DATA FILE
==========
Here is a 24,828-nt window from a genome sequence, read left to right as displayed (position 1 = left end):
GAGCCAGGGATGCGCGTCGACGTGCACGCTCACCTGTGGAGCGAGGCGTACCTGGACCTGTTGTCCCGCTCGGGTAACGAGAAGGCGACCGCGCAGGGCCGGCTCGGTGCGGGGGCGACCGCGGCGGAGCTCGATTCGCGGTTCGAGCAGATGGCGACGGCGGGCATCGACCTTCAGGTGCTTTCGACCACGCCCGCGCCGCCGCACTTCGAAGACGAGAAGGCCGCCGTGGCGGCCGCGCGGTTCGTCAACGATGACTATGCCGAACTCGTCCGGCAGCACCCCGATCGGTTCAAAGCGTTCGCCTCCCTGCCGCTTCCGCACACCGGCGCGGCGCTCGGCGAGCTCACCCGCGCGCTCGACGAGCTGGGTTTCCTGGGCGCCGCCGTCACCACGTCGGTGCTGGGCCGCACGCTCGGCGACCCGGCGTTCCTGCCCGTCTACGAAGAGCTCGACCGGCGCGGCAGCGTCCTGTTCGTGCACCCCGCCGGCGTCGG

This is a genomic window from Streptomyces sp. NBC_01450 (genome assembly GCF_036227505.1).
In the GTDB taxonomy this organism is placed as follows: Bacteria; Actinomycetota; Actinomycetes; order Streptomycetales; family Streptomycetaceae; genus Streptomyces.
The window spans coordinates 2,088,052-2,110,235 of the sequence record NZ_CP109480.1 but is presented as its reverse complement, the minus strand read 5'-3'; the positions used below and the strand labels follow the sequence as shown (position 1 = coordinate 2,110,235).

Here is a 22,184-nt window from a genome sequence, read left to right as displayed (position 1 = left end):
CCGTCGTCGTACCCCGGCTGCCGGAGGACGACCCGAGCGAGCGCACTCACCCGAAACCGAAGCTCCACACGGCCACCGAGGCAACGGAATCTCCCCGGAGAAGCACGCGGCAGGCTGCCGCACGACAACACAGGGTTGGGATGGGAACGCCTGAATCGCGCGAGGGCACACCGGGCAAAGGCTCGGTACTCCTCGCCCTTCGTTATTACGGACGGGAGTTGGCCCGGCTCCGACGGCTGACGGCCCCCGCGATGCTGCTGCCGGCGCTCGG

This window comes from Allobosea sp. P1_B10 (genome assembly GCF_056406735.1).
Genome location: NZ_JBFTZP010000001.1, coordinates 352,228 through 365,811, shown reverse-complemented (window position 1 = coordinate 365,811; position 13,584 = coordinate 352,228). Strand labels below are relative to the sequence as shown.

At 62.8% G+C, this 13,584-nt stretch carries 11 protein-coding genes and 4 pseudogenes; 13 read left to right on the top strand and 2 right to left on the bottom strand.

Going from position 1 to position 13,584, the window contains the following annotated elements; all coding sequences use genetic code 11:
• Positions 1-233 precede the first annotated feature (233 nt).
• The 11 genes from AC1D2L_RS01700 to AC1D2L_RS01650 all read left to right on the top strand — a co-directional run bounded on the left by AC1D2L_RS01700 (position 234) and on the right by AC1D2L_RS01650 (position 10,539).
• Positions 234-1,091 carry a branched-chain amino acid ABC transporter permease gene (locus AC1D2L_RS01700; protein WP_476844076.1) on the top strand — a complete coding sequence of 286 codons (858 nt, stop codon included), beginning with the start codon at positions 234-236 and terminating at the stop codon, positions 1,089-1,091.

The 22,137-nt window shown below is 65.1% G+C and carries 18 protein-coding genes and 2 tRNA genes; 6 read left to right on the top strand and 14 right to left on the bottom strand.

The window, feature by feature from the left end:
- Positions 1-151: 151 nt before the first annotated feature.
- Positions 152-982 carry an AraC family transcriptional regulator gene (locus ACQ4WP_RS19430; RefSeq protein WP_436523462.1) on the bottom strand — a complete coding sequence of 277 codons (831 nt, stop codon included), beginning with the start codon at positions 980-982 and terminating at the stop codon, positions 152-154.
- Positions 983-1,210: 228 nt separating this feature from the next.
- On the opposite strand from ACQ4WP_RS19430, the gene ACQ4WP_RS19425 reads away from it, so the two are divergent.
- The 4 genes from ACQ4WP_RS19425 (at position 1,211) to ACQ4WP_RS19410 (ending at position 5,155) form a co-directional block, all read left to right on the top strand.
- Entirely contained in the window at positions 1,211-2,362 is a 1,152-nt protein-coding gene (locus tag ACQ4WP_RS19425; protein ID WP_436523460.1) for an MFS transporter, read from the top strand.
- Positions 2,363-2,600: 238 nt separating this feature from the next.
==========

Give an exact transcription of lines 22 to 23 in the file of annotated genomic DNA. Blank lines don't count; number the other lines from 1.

- Entirely contained in the window at positions 1,211-2,362 is a 1,152-nt protein-coding gene (locus tag ACQ4WP_RS19425; protein ID WP_436523460.1) for an MFS transporter, read from the top strand.
- Positions 2,363-2,600: 238 nt separating this feature from the next.